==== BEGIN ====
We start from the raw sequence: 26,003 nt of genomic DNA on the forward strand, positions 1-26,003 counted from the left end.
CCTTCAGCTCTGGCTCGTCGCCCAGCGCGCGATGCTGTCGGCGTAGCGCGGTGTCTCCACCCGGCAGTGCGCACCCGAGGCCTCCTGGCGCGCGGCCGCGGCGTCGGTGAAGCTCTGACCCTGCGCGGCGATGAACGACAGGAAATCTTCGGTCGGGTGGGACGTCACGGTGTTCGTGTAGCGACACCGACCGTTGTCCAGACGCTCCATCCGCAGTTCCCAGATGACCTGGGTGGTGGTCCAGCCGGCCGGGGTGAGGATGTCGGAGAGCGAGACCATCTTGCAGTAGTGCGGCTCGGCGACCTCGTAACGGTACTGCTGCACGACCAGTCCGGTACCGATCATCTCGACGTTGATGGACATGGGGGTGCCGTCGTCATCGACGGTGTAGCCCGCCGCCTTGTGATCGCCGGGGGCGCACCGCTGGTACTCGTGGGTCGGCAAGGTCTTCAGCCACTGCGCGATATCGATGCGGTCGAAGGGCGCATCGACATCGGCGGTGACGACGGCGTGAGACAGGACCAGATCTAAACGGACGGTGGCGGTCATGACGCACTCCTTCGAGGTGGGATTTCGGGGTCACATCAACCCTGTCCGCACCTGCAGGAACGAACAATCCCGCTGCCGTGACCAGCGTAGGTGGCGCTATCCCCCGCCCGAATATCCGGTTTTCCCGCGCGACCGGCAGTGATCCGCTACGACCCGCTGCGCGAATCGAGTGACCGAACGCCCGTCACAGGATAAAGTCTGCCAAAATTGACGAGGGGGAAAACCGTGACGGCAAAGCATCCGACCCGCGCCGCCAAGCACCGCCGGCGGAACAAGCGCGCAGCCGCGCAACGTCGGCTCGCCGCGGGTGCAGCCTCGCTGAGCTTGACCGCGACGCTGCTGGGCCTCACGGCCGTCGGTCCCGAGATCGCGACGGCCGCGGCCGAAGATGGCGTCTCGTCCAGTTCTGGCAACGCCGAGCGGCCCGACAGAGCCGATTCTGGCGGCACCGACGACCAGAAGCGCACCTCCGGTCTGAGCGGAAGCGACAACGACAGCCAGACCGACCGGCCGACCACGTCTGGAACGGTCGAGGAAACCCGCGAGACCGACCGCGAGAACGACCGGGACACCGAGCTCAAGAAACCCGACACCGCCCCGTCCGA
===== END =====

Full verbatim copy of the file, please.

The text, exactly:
We start from the raw sequence: 26,003 nt of genomic DNA on the forward strand, positions 1-26,003 counted from the left end.
CCTTCAGCTCTGGCTCGTCGCCCAGCGCGCGATGCTGTCGGCGTAGCGCGGTGTCTCCACCCGGCAGTGCGCACCCGAGGCCTCCTGGCGCGCGGCCGCGGCGTCGGTGAAGCTCTGACCCTGCGCGGCGATGAACGACAGGAAATCTTCGGTCGGGTGGGACGTCACGGTGTTCGTGTAGCGACACCGACCGTTGTCCAGACGCTCCATCCGCAGTTCCCAGATGACCTGGGTGGTGGTCCAGCCGGCCGGGGTGAGGATGTCGGAGAGCGAGACCATCTTGCAGTAGTGCGGCTCGGCGACCTCGTAACGGTACTGCTGCACGACCAGTCCGGTACCGATCATCTCGACGTTGATGGACATGGGGGTGCCGTCGTCATCGACGGTGTAGCCCGCCGCCTTGTGATCGCCGGGGGCGCACCGCTGGTACTCGTGGGTCGGCAAGGTCTTCAGCCACTGCGCGATATCGATGCGGTCGAAGGGCGCATCGACATCGGCGGTGACGACGGCGTGAGACAGGACCAGATCTAAACGGACGGTGGCGGTCATGACGCACTCCTTCGAGGTGGGATTTCGGGGTCACATCAACCCTGTCCGCACCTGCAGGAACGAACAATCCCGCTGCCGTGACCAGCGTAGGTGGCGCTATCCCCCGCCCGAATATCCGGTTTTCCCGCGCGACCGGCAGTGATCCGCTACGACCCGCTGCGCGAATCGAGTGACCGAACGCCCGTCACAGGATAAAGTCTGCCAAAATTGACGAGGGGGAAAACCGTGACGGCAAAGCATCCGACCCGCGCCGCCAAGCACCGCCGGCGGAACAAGCGCGCAGCCGCGCAACGTCGGCTCGCCGCGGGTGCAGCCTCGCTGAGCTTGACCGCGACGCTGCTGGGCCTCACGGCCGTCGGTCCCGAGATCGCGACGGCCGCGGCCGAAGATGGCGTCTCGTCCAGTTCTGGCAACGCCGAGCGGCCCGACAGAGCCGATTCTGGCGGCACCGACGACCAGAAGCGCACCTCCGGTCTGAGCGGAAGCGACAACGACAGCCAGACCGACCGGCCGACCACGTCTGGAACGGTCGAGGAAACCCGCGAGACCGACCGCGAGAACGACCGGGACACCGAGCTCAAGAAACCCGACACCGCCCCGTCCGA